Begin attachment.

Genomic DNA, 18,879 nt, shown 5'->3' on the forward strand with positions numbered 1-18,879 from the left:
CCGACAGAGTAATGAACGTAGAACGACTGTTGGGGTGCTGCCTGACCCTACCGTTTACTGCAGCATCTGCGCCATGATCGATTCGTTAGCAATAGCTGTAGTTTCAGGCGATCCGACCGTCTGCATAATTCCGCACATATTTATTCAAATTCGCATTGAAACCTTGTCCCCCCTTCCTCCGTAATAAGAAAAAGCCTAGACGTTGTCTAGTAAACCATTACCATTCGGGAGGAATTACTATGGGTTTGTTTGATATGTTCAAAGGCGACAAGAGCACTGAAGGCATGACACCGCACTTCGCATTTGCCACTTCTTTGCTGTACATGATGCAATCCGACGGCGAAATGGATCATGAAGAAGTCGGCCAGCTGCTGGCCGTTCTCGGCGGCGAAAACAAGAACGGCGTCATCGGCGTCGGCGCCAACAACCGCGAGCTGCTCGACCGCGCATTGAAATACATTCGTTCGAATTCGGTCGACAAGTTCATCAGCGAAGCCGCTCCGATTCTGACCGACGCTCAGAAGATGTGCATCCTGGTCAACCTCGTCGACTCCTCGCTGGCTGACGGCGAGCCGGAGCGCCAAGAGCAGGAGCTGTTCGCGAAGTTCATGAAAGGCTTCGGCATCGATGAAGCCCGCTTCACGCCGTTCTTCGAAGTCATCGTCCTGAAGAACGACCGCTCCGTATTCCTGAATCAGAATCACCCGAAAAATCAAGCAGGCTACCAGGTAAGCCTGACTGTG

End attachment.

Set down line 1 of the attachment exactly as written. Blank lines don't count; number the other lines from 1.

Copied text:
Genomic DNA, 18,879 nt, shown 5'->3' on the forward strand with positions numbered 1-18,879 from the left: